Panting from exertion, attentive to a storm building behind the mountains, we spotted moose: cow, calf and a keeper bull. What we did not see however, the great bear, concerned us most.
"There's less than an hour of light, eh," Pete said. "Let's give it a go tomorrow."
And so, the moment I had never prepared for arrived, a disagreement with my guide.
"No," I decided, "we're going for it."
Once a 1,200-1,500-pound bull moose is down, the joy of triumph morphs into the determination needed to process the meat and prepare the cape. Here, Hooey inspects his bull's hide to locate the broadhead's entry and exit holes.
Pete shrugged. Together, we ran down and into the darkening forest. High stepping over blow-downs and blundering through the half tones of early evening, we dropped our packs and scrambled forward almost a mile.
The best path led left, in the direction of the disappearing grizzly. As we edged out of the forest and into the verge of the tall-grass meadow, the cow spotted us, turned and ran with her calf. The bull held its ground, even advancing toward us across the boggy glade.
Pete and I dropped into the muck, crawled forward and peered through the grass.
Incredibly, the bull had not identified us, or else had decided the movement signified another moose. It snorted aggressively, hoofed a rut pit and peed into it.
With barely 30 minutes of light remaining, clouds began boiling over the mountains. Picturesque and magnificent, the moose sto
od with its back to the storm, beat the willows with its antlers and moved steadily toward us, stiff-legged and menacing. It tipped its rack to the left and then to the right, and continued this rocking motion until it halted, just outside bow range.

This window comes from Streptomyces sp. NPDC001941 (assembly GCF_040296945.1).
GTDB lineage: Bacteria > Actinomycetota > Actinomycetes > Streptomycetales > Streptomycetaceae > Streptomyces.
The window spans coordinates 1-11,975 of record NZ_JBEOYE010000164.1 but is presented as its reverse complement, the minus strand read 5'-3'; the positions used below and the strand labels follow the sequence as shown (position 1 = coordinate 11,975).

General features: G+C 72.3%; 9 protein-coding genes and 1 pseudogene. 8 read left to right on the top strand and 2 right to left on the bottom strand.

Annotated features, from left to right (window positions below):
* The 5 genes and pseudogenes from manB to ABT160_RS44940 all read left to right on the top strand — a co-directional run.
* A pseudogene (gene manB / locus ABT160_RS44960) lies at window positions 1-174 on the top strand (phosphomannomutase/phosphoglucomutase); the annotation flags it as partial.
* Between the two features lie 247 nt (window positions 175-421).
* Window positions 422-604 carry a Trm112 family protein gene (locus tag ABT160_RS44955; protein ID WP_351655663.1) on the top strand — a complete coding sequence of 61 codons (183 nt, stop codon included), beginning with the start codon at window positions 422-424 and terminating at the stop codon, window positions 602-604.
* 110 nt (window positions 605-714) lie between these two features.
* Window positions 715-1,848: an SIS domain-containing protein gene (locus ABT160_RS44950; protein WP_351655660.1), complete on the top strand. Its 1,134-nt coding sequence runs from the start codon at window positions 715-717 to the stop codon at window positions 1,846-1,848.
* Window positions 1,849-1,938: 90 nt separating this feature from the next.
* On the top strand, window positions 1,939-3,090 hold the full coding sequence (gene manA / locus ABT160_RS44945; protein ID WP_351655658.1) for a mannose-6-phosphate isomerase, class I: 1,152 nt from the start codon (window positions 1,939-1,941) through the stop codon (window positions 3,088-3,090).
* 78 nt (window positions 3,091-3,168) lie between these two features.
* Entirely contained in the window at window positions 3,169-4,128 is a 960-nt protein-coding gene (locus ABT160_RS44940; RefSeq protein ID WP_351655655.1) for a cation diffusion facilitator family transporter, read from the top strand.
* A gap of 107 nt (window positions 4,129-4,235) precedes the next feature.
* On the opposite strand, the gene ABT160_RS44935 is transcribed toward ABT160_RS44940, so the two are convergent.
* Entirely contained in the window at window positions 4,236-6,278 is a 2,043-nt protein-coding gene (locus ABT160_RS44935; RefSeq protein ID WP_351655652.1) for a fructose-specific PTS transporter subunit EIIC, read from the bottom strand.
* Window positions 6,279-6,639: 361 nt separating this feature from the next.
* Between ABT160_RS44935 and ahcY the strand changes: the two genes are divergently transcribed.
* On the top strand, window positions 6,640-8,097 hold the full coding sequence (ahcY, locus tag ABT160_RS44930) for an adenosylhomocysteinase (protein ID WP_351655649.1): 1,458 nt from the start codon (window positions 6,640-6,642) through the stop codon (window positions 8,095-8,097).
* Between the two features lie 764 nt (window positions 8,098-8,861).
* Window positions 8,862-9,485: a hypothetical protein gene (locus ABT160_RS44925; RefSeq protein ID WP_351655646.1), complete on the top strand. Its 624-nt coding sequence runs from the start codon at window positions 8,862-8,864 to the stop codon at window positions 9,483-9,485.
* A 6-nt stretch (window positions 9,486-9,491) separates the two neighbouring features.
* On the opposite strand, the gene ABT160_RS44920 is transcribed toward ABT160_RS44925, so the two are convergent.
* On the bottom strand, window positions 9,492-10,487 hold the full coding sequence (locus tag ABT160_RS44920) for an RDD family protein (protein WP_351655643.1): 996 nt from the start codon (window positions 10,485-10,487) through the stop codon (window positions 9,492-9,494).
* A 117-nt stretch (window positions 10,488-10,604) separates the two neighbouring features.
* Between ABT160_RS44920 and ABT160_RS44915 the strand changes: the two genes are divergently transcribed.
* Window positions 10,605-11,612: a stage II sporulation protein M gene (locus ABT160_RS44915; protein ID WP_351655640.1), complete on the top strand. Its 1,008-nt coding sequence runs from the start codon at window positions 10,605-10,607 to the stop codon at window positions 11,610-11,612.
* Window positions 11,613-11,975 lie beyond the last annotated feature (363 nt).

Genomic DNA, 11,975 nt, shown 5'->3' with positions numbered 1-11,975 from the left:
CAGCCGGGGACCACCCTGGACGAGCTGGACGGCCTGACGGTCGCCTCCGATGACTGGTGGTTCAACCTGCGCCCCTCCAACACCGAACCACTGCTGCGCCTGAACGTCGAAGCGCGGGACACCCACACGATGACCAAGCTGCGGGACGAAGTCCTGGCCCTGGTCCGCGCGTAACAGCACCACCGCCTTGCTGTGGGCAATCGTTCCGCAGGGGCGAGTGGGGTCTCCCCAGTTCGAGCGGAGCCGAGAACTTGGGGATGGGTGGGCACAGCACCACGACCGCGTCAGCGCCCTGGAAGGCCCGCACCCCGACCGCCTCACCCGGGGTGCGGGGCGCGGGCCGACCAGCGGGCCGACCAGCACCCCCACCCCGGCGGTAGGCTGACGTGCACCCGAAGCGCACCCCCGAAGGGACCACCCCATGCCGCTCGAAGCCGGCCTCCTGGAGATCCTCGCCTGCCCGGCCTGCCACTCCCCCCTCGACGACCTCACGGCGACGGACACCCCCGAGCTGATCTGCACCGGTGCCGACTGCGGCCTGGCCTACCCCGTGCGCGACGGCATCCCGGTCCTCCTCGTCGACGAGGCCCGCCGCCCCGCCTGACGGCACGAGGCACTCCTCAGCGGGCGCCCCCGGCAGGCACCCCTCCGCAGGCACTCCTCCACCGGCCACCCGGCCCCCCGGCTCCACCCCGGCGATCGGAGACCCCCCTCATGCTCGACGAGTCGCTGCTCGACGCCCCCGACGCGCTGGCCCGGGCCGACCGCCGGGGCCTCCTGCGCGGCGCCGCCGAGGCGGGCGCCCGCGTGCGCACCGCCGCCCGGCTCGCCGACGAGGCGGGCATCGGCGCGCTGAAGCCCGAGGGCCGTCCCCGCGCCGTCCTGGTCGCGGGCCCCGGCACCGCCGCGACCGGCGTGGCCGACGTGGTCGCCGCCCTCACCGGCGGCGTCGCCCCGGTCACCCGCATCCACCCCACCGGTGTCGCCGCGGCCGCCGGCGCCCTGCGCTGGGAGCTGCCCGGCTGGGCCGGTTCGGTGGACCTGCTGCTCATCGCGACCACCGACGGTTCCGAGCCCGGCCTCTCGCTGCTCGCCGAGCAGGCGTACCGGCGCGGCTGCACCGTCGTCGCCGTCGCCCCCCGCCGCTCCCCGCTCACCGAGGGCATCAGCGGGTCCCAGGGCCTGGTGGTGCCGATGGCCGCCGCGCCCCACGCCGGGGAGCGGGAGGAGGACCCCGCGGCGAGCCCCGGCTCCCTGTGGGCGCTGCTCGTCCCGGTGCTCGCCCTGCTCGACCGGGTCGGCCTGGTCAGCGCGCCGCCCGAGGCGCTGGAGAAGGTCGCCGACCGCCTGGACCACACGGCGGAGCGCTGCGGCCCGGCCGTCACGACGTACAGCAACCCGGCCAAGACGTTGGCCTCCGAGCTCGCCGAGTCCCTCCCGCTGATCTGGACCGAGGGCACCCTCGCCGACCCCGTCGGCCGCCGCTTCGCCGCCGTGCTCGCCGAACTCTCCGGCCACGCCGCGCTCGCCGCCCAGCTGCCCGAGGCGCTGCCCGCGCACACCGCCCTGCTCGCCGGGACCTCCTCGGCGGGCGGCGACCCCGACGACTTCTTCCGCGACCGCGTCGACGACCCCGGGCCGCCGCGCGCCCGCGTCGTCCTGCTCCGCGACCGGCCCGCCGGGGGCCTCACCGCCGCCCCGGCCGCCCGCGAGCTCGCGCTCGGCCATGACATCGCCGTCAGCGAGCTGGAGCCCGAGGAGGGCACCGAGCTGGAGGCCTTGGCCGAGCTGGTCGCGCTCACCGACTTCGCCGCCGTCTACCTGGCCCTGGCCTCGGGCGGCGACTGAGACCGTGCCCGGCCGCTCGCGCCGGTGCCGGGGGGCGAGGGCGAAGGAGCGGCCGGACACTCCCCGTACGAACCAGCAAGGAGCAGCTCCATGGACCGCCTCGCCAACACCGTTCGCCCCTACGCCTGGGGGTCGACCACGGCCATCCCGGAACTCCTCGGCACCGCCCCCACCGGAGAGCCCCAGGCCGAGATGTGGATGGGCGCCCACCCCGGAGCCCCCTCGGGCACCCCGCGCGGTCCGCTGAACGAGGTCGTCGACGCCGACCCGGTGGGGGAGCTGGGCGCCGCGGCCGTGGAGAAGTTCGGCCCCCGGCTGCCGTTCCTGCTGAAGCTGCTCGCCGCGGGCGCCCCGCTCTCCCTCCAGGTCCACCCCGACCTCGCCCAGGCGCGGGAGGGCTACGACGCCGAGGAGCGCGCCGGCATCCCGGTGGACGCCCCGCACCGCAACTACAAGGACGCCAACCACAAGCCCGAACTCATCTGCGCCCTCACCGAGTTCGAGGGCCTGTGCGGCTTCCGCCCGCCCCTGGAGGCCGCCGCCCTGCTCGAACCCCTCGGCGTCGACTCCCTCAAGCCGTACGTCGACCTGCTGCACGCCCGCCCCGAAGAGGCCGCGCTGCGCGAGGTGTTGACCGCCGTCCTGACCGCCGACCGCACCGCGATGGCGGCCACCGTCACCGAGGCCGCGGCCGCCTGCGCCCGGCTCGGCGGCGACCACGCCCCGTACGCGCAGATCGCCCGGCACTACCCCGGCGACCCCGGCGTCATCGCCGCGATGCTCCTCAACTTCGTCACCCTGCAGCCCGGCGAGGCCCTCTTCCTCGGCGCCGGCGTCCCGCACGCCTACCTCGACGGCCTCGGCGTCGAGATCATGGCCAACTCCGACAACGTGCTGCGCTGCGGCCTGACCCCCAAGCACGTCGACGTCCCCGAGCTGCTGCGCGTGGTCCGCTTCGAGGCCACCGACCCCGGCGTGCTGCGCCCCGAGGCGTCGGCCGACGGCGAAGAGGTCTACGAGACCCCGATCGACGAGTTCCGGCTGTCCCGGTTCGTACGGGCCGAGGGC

Tim Hooey proudly poses with his Pope and Young
Canada moose from British Columbia. The bull's antlers green scored 193€‰5„8 inches.
We were not the reason for the bull's aggressiveness, though. Unnoticed, another bull, smaller and probably younger, had stepped out of the willows. Immediately, the bulls squared off, rocking their enormous antlers from side to side, circling, grunting and roaring. The smaller newcomer was not intimidated. It snorted aggressively, faked a charge and, quite unexpectedly, the bigger bull turned and ran.
Pete had crawled behind me, and the moment the big bull backed away, he made a cow call -- a low, rasping rattle deep in his throat. As the younger bull turned toward us, I rolled over in the marsh grass and nocked an arrow.
Thirty yards away, the bull spotted us and halted. It flapped its lips and snorted like a horse. In the crossing gusts from the looming storm, it could not smell us, and so it stared, wondering about the small creatures cowering beneath it.
Finally, youthful impatience led to a mistake. The bull edged left to move around and that gave me a 27-yard shot. I released when the bull was almost broadside, fearing that at any moment, it would smell us and run.
I had no reason to fear, though. The bull did not outrun the arrow. Instead, the broadhead clipped a lung and the arrow sped completely through.
The bull spun and disappeared as quickly as I imagined it might. I thought, "Oh, my God!" and adrenaline shook me like a retriever climbing out of a lake.
"Great shot!" Pete shouted. "You hit him hard, eh."
"I don't think I got both lungs," I said. "Its left leg might have been back."
"Well, let's leave it until tomorrow, eh," the guide said, pulling a flashlight out of his pocket. "There's a bear out here somewhere."
"That's what I'm afraid of," I said, thinking more of the moose than my own skin.
I worried all night. But the next morning, we found the arrow, a massive blood trail hardly diminished by the rain and, just 50 yards from where it had been hit, the bull itself.
That day, the seventh of my 10-day hunt, was wonderful €¦ and miserable. We green scored the bull at 193€‰5„8 and measured the antler spread at 55 inches. As we carried the antlers, cape and meat to the shore -- trip after endless trip over the blow-downs and through the bog -- the temperature fell and it began to snow.